This part of Scotland is rightly famous for the birds and wildlife which live and thrive here. As well as species found in other parts of the UK, there are also opportunities to see and photograph birds and mammals which are now rarely seen outside Scotland.
You can hire tour guides with local knowledge to take you to the places where you stand the best chance of seeing the more elusive creatures, or visit some of the many nature reserves nearby. We use Highland Wildlife and Birdwatch Safaris.
Both red and black grouse can be seen – the more common red grouse is seen and heard frequently on the heather moorland – the much rarer black grouse is rather more elusive but will put on a great show in the spring months, strutting around traditional lekking grounds.
The lekking grounds are also busy during April and May with this larger cousin of the grouse. The RSPB hide at Loch Garten is a good vantage point for Capercaillie.
Raptors & Owls
There are many raptors in the Highlands- Buzzards, Golden Eagles, Peregrines, Short-Eared Owls and Hen Harriers to name but a few. A juvenile White-Tailed Sea Eagle has also been seen from time-to-time. The Findhorn Valley (or Raptor Valley as it’s aptly known) gives a spectacular backdrop for those wanting to watch the aerial displays. It’s especially spectacular to watch the larger, slower birds being mobbed by the smaller and faster Ravens and Peregrines.
Osprey regularly fish the local waters and a good view can be had in the nesting season from the hide at Loch Garten.
Crossbills & Crested Tits
Crossbill can be found feeding on the pine and spruce cones high up in the canopies of Glenlivet and Crested Tits also nest and feed in this forest, especially in the northern end of Strathavon.
These breed at a much higher (and colder) level and can be seen on the Ben a Bhuird plateau (Ben Avon) and towards the top of Cairngorm Mountain. They are particularly stunning in their white winter plumage and are usually seen in small groups.
Waders, Dippers & Divers
Waders breed in the upland valleys and moors in some numbers and from spring, Lapwings, Golden Plover, Curlew, Redshank and Sandpiper are all likely to be seen, whether on the water or putting on a fantastic aerial show. In the winter months, the Moray Firth plays host to visitors such as Sanderling, Whimbrel, Little Stint, Curlew, Sandpiper, Spotted Redshank, Oystercatcher, Bar Tailed Godwit and Dunlin as well as the resident Cormorant, Shelduck & Redshank. Dippers are frequently seen bobbing in their characteristic way along the Spey and Avon rivers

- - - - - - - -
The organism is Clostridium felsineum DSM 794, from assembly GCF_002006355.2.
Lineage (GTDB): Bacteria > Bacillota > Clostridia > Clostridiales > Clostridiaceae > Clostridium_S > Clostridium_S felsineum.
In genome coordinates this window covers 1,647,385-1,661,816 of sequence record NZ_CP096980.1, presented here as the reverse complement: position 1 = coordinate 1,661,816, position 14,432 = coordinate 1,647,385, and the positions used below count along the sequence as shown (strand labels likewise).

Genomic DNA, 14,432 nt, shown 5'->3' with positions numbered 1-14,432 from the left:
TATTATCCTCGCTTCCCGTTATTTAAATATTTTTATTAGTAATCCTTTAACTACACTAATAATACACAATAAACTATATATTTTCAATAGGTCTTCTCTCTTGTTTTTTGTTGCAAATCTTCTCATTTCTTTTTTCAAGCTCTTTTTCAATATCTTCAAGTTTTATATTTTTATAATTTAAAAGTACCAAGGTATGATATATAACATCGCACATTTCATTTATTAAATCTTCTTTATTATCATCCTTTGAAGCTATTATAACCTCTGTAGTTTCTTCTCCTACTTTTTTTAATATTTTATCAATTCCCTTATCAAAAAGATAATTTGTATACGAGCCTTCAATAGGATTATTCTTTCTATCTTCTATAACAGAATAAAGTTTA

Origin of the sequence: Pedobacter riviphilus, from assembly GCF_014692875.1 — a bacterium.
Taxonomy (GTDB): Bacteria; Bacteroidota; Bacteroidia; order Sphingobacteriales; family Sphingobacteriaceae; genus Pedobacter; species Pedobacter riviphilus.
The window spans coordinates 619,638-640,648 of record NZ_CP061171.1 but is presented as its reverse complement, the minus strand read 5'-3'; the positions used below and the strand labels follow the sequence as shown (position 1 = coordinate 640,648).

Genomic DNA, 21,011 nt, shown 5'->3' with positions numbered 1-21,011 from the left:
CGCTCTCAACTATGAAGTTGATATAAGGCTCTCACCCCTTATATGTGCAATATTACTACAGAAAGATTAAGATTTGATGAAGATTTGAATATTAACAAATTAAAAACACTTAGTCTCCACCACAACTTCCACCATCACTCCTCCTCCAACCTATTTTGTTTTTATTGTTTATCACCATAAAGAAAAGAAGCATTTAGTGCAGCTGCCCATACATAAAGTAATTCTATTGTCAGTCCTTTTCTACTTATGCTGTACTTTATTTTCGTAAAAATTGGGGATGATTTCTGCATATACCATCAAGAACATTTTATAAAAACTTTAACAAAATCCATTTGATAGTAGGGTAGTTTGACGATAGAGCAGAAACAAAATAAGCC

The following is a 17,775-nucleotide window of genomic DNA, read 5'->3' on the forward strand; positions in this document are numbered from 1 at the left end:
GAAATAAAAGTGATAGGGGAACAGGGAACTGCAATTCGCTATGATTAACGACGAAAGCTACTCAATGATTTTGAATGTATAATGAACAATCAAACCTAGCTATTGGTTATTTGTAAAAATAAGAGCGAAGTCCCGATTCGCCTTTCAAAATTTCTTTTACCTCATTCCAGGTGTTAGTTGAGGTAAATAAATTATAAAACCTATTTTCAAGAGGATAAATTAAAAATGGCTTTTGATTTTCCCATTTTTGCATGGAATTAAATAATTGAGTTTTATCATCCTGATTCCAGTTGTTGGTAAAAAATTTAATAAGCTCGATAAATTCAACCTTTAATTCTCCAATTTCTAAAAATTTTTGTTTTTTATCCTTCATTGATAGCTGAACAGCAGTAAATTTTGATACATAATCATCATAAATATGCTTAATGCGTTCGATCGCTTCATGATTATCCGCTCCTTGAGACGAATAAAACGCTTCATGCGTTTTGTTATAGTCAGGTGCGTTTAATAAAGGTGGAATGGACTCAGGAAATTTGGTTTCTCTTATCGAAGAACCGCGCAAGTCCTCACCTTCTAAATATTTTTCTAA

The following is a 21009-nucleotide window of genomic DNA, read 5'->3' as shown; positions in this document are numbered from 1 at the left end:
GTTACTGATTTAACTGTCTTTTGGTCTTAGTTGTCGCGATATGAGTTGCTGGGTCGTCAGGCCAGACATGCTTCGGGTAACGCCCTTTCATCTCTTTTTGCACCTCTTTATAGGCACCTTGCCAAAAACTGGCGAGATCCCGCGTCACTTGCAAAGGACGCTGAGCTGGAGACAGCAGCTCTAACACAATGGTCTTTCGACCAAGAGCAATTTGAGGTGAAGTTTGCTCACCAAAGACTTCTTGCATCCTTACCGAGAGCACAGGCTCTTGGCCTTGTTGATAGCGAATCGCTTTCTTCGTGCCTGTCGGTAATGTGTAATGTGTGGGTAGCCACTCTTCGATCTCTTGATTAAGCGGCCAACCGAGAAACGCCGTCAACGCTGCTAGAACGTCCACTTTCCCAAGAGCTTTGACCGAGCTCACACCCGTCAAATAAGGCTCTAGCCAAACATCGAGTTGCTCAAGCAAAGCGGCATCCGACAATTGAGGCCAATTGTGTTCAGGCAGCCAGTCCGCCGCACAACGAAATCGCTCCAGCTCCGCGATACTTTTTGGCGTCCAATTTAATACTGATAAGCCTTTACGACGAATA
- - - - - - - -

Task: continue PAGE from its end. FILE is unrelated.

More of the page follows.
Gannets & Puffins
The cliffs at Troup Head on the Moray Firth play host to many sea birds – especially in spring when they’re breeding – as well the only mainland colony of Gannets in Scotland. You should see Kittiwake, Guillemot, Fulmar, Shag, Razorbill and Puffin.
Wild Cat & Pine Marten
The best time of year for spotting nocturnal predators like these is during the summer. This is because there aren’t sufficient hours of darkness for the animals to catch enough prey to feed their growing families. They are very wary of people but you might be lucky enough to catch a glimpse.
Brown Hare & Badger
As with the Pine Marten and Wild Cat, the long summer evenings mean hares and badgers can’t always feed under the cover of darkness and there is an increased chance of seeing them grazing and foraging. (if you wish to view Pine Marten and badger at close quarters contact Speyside Wildlife)
In the early summer, both Roe and Red Deer are likely to be seen on open ground and hillsides as they graze on the new, sweet grass. As Autumn arrives, so does the rut and to accompany the roars of the bucks and stags, you will see them defending their harems and fighting for the right to mate.
The Scots Pines provide these adorable creatures with the cones they love. They will also scavenge for nuts and scraps or steal from bird tables and can be quite brave when they’re tempted by something tasty.
Otters are resident along the Livet and the Avon and will follow spawning salmon into the Braes of Glenlivet so they can feast well before the onset of winter.
Mountain Hare are difficult to spot and the best time to see them is obviously when they’re less camouflaged. During the winter, their coats are white so it’s almost impossible to see them in the snow but they’re more obvious after a thaw. Conversely, while they still have their brown coat, an early or late fall of snow means they will still be visible.
Introduced in 1952 The Cairngorm Reindeer herd is the only free ranging reindeer herd in Great Britain. The herd is split between roaming the ladder hills and the Cairngorm Mountains, if you are walking locally you may see them! If you visit Cairngorm Mountain pop into the reindeer visitor centre where you can book a visit to see and feed them (it’s a good idea to ring in advance, they sometimes disappear!)